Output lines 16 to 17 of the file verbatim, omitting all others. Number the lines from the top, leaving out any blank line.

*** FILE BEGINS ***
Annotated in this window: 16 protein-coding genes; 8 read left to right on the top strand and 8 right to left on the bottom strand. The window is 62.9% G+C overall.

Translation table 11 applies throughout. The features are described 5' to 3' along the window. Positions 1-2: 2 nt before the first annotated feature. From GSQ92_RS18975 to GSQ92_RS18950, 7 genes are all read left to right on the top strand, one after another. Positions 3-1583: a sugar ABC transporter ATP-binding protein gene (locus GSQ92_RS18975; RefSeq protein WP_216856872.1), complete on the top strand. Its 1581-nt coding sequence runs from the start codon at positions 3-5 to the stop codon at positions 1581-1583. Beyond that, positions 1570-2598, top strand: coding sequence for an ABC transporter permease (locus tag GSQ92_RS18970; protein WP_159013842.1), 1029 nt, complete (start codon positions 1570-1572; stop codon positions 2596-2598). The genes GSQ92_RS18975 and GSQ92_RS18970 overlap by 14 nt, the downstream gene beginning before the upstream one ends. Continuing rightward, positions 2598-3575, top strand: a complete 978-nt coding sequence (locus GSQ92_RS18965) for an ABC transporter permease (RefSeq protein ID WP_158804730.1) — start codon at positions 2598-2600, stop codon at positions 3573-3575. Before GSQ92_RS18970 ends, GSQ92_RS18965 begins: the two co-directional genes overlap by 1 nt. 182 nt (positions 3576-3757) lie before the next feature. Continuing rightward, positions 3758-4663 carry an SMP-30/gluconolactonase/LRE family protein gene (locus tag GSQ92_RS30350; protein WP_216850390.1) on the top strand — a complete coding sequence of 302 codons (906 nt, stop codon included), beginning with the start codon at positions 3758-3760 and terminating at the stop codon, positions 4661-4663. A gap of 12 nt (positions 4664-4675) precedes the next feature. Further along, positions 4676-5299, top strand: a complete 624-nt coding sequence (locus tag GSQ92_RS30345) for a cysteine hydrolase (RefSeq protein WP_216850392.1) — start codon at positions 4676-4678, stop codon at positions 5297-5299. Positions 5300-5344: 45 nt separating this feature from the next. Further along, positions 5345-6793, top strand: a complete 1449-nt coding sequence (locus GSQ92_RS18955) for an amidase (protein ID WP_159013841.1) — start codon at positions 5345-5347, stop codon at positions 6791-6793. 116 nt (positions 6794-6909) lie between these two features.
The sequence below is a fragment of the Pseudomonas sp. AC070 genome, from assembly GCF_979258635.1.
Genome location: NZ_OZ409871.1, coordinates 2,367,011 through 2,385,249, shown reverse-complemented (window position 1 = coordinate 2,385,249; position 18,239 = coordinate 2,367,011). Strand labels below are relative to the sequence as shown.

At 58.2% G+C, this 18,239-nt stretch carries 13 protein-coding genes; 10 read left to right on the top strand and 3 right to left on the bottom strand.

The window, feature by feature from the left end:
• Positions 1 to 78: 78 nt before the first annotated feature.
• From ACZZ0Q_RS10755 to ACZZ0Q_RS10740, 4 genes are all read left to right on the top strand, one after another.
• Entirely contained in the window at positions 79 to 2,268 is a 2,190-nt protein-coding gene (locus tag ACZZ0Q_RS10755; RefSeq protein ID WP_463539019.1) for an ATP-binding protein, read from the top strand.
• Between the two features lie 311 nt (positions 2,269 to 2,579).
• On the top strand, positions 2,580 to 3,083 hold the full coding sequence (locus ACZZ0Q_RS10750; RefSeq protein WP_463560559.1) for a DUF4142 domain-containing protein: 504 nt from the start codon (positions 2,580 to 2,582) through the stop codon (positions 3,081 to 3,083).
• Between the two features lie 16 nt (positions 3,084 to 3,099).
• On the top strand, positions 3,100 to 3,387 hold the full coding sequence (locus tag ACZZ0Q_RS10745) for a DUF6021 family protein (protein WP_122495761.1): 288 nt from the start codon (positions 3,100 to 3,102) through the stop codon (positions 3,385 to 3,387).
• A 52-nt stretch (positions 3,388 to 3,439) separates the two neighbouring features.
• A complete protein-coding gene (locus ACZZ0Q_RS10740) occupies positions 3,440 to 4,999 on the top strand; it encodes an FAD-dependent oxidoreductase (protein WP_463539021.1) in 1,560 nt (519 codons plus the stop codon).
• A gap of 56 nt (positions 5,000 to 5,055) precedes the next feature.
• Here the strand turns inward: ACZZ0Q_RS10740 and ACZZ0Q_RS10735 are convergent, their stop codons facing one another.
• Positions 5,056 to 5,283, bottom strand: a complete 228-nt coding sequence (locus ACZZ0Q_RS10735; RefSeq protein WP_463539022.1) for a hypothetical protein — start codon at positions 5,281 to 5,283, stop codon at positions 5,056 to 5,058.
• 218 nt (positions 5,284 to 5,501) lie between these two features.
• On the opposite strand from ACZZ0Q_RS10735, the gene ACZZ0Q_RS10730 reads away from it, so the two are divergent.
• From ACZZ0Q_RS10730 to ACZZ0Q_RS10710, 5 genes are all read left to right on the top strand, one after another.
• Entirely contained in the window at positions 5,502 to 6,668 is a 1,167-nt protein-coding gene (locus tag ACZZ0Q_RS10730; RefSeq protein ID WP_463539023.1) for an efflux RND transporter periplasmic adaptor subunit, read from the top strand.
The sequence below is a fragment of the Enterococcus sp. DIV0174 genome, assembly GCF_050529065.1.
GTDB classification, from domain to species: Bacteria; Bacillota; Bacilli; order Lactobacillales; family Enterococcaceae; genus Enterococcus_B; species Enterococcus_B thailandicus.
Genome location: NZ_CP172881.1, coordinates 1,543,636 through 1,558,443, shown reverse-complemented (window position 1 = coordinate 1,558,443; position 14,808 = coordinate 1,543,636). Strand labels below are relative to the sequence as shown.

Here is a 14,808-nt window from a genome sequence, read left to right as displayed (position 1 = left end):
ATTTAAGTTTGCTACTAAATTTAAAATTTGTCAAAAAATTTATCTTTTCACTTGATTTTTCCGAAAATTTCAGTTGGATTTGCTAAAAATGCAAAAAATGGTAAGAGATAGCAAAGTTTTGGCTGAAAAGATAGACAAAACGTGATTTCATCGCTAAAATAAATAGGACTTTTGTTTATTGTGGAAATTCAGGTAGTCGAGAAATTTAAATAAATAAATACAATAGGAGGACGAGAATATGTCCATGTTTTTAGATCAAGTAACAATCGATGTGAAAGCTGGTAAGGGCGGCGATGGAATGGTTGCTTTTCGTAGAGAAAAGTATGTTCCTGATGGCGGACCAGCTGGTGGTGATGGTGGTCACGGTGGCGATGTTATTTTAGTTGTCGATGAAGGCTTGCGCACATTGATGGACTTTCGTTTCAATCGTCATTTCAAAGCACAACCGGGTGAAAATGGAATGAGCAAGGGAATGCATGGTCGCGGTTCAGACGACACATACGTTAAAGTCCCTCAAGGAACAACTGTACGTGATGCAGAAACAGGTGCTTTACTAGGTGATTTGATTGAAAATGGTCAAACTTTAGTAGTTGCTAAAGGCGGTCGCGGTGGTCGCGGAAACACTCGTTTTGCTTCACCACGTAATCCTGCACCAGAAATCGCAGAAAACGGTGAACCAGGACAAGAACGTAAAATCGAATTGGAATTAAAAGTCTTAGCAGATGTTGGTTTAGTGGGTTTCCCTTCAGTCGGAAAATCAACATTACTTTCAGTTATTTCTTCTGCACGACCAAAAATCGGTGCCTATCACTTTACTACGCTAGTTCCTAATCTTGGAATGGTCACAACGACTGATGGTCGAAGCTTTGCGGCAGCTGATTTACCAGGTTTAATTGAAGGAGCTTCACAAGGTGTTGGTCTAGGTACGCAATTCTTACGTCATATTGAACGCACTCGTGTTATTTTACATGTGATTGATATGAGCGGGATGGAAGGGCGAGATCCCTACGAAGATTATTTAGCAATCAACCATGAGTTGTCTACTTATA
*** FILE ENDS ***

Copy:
• A gap of 56 nt (positions 5,000 to 5,055) precedes the next feature.
• Here the strand turns inward: ACZZ0Q_RS10740 and ACZZ0Q_RS10735 are convergent, their stop codons facing one another.